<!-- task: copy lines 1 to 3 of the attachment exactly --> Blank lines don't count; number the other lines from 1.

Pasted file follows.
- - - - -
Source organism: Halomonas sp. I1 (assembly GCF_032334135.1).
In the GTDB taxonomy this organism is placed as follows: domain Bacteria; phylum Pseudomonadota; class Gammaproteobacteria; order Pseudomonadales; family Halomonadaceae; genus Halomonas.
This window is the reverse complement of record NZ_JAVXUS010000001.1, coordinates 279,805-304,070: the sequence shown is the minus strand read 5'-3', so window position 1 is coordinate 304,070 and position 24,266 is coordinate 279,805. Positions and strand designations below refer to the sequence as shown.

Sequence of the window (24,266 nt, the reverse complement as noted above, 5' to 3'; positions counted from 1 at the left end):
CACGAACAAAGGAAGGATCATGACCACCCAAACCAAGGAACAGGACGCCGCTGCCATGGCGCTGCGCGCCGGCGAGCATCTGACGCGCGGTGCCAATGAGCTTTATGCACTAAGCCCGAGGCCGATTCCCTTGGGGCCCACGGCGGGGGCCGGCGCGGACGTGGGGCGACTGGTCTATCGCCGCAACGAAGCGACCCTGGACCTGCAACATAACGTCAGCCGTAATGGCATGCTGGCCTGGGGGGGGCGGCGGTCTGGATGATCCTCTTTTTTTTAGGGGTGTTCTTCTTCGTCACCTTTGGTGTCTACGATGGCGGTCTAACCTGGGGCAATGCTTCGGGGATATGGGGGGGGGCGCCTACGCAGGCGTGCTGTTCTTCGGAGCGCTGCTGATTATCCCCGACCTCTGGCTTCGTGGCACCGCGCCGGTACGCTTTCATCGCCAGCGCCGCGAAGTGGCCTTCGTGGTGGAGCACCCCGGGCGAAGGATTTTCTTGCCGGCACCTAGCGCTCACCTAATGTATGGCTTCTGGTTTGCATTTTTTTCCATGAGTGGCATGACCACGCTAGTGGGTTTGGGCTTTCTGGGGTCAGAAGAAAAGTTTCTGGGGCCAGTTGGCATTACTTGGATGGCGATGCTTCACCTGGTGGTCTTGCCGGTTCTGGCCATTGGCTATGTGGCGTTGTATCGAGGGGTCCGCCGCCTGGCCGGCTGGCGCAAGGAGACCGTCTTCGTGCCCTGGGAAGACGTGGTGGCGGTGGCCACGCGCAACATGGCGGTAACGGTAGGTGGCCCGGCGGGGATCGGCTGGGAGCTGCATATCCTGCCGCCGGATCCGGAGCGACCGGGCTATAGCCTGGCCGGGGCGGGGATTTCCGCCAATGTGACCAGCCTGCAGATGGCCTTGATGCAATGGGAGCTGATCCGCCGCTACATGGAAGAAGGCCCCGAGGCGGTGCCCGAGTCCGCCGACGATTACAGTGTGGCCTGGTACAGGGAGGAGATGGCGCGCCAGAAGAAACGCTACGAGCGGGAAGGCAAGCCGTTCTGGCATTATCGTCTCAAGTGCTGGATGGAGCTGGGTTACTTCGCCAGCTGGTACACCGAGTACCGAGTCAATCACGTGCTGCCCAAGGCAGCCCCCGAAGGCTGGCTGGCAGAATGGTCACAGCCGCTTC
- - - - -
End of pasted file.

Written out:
Source organism: Halomonas sp. I1 (assembly GCF_032334135.1).
In the GTDB taxonomy this organism is placed as follows: domain Bacteria; phylum Pseudomonadota; class Gammaproteobacteria; order Pseudomonadales; family Halomonadaceae; genus Halomonas.
This window is the reverse complement of record NZ_JAVXUS010000001.1, coordinates 279,805-304,070: the sequence shown is the minus strand read 5'-3', so window position 1 is coordinate 304,070 and position 24,266 is coordinate 279,805. Positions and strand designations below refer to the sequence as shown.